Autonomous Vehicle

Beeps deploys electric-autonomous shuttle at Mississippi State University

STARKVILLE, Miss.— Mississippi State University is introducing an electric-autonomous passenger shuttle system pilot program to campus and the community this fall, demonstrating its commitment to technology, innovation, and research.

With deployment by Beep, Inc., a provider of autonomous and electric shared mobility solutions, the system will be the first of its kind in the state and in the Southeastern Conference, and is designed for safety, sustainability, accessibility, and efficiency.

In September, a pilot project will introduce two shuttles capable of seating up to 11 passengers each, which will include an attendant. The project aims to evaluate the integration of autonomous vehicles with other modes of campus transportation. Moreover, this pilot program will use electric, self-driving shuttles to take students between the main campus, key housing areas, and popular entertainment destinations.

“We are excited to announce this special project which is going through several layers of approval, including the Mississippi Department of Transportation and the National Highway Traffic Safety Administration,” said Jeremiah Dumas, MSU executive director of transportation. “Safety is the highest priority, as it is with any method of transportation,” he added, explaining the vehicles will not be allowed to operate on roads signed at more than 25 mph and are equipped with AI-enabled remote human supervision and self-governance. Although they will be self-driving, Dumas said each will have a full-time attendant on board.

“This trained staff member can operate the vehicle and assist passengers when needed and serve as an ambassador to provide information. Similar vehicles have been in use at Yellowstone, in the Orlando, Florida metropolitan area, and near the Braves Stadium in Atlanta, at the Honolulu airport and beyond,” Dumas said. “Our extensive research convinced us to invest in this project.”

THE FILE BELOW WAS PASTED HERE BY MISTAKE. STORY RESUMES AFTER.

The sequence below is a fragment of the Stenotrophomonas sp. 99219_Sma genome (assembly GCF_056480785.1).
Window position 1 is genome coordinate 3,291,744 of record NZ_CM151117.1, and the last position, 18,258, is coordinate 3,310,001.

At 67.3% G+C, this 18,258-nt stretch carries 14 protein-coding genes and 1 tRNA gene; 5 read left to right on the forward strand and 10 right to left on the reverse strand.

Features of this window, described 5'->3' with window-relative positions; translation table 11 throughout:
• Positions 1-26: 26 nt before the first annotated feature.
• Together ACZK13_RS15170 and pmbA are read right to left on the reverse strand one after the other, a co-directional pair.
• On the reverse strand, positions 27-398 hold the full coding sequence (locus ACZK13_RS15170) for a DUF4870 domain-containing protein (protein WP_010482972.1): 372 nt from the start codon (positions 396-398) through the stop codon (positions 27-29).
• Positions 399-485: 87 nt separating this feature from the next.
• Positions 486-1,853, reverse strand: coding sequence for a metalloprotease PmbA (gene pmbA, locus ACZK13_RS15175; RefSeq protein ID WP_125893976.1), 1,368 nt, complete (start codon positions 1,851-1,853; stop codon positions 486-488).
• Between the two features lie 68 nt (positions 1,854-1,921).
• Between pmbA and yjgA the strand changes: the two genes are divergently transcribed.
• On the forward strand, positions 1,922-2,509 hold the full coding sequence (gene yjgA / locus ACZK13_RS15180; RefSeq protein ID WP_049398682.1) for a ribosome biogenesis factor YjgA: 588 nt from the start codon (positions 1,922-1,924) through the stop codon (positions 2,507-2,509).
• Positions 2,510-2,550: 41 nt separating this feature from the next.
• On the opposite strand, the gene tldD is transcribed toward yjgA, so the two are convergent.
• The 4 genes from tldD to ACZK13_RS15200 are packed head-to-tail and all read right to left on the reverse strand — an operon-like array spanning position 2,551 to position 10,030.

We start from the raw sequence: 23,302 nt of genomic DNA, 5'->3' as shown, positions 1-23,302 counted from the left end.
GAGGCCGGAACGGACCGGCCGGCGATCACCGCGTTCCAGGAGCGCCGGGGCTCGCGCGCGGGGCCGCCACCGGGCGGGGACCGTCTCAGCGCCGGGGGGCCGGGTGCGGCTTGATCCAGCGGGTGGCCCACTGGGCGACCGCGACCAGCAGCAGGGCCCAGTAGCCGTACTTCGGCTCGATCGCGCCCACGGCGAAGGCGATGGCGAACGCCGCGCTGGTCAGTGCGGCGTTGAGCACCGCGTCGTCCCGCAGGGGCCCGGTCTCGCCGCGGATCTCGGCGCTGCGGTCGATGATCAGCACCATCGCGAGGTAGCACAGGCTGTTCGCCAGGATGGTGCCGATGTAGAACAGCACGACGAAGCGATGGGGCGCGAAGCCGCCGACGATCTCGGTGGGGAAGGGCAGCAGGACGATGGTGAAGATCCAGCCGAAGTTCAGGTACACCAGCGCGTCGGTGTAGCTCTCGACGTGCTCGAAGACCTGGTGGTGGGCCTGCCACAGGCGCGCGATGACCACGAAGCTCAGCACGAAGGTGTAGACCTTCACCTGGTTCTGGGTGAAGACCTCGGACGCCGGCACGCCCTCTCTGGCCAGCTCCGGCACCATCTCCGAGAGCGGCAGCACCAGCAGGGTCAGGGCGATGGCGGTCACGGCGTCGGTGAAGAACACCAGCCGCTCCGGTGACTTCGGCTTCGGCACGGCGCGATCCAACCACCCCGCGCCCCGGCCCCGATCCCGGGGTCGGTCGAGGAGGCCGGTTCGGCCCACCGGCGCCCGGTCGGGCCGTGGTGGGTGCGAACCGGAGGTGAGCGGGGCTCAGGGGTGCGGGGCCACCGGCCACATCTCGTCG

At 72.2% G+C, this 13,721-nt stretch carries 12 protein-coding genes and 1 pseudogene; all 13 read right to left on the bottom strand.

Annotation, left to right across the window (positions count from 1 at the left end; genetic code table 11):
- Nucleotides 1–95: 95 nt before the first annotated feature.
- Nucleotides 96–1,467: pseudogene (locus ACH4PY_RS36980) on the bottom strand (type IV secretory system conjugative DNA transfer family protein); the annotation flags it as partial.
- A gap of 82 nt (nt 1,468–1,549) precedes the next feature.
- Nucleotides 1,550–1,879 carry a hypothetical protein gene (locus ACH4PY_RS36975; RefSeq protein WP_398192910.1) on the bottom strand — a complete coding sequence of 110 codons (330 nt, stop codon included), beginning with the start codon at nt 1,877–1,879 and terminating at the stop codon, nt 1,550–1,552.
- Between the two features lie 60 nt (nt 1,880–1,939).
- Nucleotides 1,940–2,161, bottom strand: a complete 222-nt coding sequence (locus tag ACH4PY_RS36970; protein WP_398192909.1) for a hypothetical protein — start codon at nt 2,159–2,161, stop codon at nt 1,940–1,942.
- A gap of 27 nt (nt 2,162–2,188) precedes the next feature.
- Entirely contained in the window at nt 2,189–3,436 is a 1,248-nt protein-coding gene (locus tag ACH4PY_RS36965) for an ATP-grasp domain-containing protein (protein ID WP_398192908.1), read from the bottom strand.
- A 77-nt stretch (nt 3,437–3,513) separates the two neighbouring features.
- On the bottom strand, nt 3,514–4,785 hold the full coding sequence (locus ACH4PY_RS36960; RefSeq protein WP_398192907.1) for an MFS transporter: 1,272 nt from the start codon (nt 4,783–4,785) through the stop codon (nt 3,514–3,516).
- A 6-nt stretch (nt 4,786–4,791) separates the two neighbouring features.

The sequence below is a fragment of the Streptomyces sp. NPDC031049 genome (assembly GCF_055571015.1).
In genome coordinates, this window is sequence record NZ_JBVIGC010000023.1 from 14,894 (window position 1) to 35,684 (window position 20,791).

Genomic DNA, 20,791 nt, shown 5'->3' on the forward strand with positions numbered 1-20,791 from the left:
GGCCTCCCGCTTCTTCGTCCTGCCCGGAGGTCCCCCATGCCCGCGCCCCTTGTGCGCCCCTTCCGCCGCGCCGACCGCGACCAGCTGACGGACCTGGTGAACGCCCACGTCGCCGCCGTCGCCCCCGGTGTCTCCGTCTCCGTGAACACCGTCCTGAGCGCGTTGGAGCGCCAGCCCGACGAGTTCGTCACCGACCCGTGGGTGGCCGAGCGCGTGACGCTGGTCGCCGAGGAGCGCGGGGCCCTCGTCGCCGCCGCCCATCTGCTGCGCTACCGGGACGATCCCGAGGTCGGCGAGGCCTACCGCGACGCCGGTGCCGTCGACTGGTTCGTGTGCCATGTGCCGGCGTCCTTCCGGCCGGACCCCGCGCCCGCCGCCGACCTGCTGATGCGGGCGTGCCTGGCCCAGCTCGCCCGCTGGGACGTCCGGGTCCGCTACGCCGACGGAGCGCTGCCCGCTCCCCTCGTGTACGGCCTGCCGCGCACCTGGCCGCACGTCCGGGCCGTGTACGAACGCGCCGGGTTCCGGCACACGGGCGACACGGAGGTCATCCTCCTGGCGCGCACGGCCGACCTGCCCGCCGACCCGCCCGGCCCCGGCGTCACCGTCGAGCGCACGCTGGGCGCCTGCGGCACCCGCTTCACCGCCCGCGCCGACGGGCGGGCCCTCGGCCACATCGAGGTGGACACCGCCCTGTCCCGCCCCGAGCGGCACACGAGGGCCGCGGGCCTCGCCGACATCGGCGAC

Beep will provide the autonomous mobility solutions, services and electric vehicles to MSU throughout the tentative pilot period of Sept. 1-Nov. 30.

In addition to piloting how the vehicles meet campus needs, the program also will gather information—research data informing transportation planning in rural-urban environments.

“MSU is a natural choice to lead in applying this type of technology on campus and in the local town-and-gown community context. This is because we are already a national and global leader in the realm of unmanned and autonomous vehicles,” Dumas emphasized. “MSU’s Center for Advanced Vehicular Systems and Raspet Flight Research Laboratory are doing research on autonomous, remote vehicles.” He said he hopes for the chance to partner with other institutions to form a research consortium and expand the study period to further test use of autonomous vehicles in rural-urban settings.

The university contracted with Beep this past December and is conducting the development phase of the pilot program this spring, mapping and creating three-dimensional scans of routes in preparation for the fall deployment. Moreover, the process includes identifying parking and charging locations and determining routes and stop locations. Beep currently is using lidar technology, which uses light detection and ranging for precise measurements, to finalize required digital maps.

“We absolutely see this as a long-term operational opportunity for these shuttles to be part of our daily solution. Our ultimate goal is to understand the role an autonomous mobility system such as this can play on campus. Do they work on campus where there are a lot of riders, or do we need to look at a longer route with fewer riders? We don’t know yet, and we want to see what we find out,” Dumas said. “Our extensive research convinced us to invest in this project.Our extensive research convinced us to invest in this project”

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